Although TV ads helped Curves announce national promotions, TV and radio advertising is expected to decline by about 5 percent in 2009, while online ad spending is expected to rise 9 percent, according to projections by eMarketer, a digital marketing company. eMarketer estimates that search engine optimization (SEO) Web marketing will grow nearly 15 percent this year, and that e-mail marketing will grow 3.5 percent. SEO involves using targeted search and keyword strategies to ensure a site appears among the top search engine results (see SEO and Social Networking story).
"We do print and TV ads, but this year, I plan to cut that budget back by 20 percent and put that into Web-based advertising," says Howard Brodsky, CEO of New York Health & Racquet Club. "The Web is our No. 1 priority by a long shot."
By turning to a Web-based strategy, club owners can capitalize on generally cheaper ad rates, save on printing and mailing costs, and reach a targeted demographic.
Bouza, who advises his clients to opt for online marketing, says, "In our experience, the market overwhelmingly is looking to the Internet for health club information, especially if you are between 18 and 50 years old, which is a substantial part of health club goers."
Web demographics are evolving to reflect more women coming online, as well as more users ages 35 and older, eMarketer says. It predicts that in 2009, the number of U.S. Internet users will grow to 200 million people — nearly 65 percent of the population.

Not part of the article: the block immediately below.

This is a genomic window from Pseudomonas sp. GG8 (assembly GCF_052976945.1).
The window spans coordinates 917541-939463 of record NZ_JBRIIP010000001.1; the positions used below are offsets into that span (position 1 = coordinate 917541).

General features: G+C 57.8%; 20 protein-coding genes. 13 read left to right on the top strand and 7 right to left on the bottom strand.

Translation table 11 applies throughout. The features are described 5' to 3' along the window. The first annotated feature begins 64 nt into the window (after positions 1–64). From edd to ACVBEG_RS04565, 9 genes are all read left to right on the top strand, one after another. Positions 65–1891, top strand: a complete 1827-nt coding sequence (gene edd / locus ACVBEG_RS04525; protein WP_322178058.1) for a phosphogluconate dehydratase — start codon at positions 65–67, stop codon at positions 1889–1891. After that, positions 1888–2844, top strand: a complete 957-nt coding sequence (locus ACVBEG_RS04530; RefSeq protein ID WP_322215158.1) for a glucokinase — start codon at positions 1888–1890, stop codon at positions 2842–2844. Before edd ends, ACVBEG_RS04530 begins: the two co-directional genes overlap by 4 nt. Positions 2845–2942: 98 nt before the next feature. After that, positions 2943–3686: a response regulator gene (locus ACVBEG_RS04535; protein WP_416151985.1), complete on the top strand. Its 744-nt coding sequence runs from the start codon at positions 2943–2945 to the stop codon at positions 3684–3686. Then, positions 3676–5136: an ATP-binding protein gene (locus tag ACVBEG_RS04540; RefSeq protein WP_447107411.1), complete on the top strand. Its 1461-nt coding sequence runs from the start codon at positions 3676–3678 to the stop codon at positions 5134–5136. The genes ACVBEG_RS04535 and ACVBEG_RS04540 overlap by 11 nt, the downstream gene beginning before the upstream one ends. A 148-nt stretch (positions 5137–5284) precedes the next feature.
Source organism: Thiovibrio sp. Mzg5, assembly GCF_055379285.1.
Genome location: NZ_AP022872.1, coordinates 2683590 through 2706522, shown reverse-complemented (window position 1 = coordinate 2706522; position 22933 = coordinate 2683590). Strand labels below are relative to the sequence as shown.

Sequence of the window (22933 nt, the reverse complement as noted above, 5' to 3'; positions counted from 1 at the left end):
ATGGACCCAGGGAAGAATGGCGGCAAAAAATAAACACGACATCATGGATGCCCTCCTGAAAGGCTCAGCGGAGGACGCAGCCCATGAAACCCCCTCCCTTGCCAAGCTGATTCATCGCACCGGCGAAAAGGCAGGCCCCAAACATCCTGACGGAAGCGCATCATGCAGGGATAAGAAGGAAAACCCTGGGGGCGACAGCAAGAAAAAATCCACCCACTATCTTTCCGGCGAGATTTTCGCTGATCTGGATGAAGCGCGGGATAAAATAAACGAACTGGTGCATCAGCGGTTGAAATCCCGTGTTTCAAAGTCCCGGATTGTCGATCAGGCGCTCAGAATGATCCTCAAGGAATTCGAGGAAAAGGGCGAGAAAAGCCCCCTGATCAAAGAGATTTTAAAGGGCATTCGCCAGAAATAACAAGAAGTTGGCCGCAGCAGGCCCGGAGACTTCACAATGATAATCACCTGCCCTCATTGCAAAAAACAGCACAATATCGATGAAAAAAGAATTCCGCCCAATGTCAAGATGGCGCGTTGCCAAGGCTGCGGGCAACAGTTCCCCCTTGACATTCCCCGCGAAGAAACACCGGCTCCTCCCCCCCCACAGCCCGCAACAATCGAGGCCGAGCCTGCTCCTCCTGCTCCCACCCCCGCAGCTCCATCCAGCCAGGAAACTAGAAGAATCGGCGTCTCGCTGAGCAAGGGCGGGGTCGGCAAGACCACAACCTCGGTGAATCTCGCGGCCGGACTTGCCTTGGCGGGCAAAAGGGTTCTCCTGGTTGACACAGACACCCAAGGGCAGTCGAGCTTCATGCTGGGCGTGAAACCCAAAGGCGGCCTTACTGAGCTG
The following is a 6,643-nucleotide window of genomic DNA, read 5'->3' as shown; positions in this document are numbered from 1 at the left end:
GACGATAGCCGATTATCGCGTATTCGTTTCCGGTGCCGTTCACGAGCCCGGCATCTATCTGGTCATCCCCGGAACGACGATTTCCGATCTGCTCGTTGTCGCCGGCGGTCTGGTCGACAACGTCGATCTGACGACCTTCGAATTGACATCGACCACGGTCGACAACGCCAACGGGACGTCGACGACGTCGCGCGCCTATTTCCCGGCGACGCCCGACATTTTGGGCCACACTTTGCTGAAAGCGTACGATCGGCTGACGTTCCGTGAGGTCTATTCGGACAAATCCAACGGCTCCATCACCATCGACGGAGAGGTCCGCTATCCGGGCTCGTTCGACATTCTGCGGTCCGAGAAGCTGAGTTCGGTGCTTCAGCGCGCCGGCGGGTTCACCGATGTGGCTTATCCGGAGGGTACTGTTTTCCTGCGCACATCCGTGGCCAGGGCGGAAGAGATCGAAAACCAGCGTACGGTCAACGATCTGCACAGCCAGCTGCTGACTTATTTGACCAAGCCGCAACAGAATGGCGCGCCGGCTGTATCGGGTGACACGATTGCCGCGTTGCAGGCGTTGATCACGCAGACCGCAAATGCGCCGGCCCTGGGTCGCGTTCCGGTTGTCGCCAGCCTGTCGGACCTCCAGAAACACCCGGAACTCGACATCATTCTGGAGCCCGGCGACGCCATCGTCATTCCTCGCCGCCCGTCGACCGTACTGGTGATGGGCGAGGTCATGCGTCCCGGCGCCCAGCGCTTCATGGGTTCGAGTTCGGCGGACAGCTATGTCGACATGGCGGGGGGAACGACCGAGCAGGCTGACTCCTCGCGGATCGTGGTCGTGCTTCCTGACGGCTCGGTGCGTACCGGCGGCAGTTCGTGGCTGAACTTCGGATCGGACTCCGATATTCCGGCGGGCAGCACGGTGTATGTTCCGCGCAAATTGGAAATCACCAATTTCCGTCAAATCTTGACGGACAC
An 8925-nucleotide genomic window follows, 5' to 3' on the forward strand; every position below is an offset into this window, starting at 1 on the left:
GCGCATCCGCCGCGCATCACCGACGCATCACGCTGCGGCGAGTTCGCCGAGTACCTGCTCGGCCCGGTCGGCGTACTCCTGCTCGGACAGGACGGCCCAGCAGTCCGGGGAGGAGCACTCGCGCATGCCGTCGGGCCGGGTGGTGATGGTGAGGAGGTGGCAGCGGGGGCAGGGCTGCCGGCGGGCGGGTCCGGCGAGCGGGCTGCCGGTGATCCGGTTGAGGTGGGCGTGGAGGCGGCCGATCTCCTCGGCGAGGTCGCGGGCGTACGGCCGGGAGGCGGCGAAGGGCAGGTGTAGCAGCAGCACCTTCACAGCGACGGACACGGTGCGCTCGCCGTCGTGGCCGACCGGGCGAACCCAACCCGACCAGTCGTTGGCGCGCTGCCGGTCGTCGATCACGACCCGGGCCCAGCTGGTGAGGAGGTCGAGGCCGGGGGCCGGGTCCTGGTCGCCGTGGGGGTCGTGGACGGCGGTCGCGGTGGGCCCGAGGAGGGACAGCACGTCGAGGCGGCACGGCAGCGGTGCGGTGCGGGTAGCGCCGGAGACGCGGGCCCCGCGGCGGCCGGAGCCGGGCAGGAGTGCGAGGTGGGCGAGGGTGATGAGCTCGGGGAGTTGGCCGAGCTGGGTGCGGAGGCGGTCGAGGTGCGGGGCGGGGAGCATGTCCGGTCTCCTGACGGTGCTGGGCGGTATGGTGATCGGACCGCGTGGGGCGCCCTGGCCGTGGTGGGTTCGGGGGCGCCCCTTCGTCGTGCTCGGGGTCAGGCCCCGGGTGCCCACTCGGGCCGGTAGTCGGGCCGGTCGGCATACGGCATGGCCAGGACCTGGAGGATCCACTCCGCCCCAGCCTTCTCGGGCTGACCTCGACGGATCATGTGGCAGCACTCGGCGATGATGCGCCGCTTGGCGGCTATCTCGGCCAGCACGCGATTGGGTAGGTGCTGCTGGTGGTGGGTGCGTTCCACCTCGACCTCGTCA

Brodsky notes that members of Generation X and Generation Y are prime online target markets. Though the age ranges vary slightly by definition, Generation Xers were born roughly from 1965 to 1981 — a group of approximately 50 million 28- to 44-year-olds. Generation Y members were born mostly between 1977 and 2002, which includes more than 70 million Americans ages 7 to 32 years old.
"Generation X and Generation Y want answers quickly," says Brodsky, whose company prides itself on quick turnarounds for online inquiries. "Web information has been collected for a long time, but typically you get a next-day response. We respond to someone within 10 to 20 minutes. I think we get a hold of our prospects faster than anyone. Our conversion rate is excellent."
Promotions for New York Health & Racquet Clubs are designed to send prospects to the company's Web site. Its home page features its current promotion and encourages viewers to fill out a form for more information. The form notifications are sent directly to Brodsky, who distributes them to the appropriate people at his clubs, usually within 90 seconds, he says.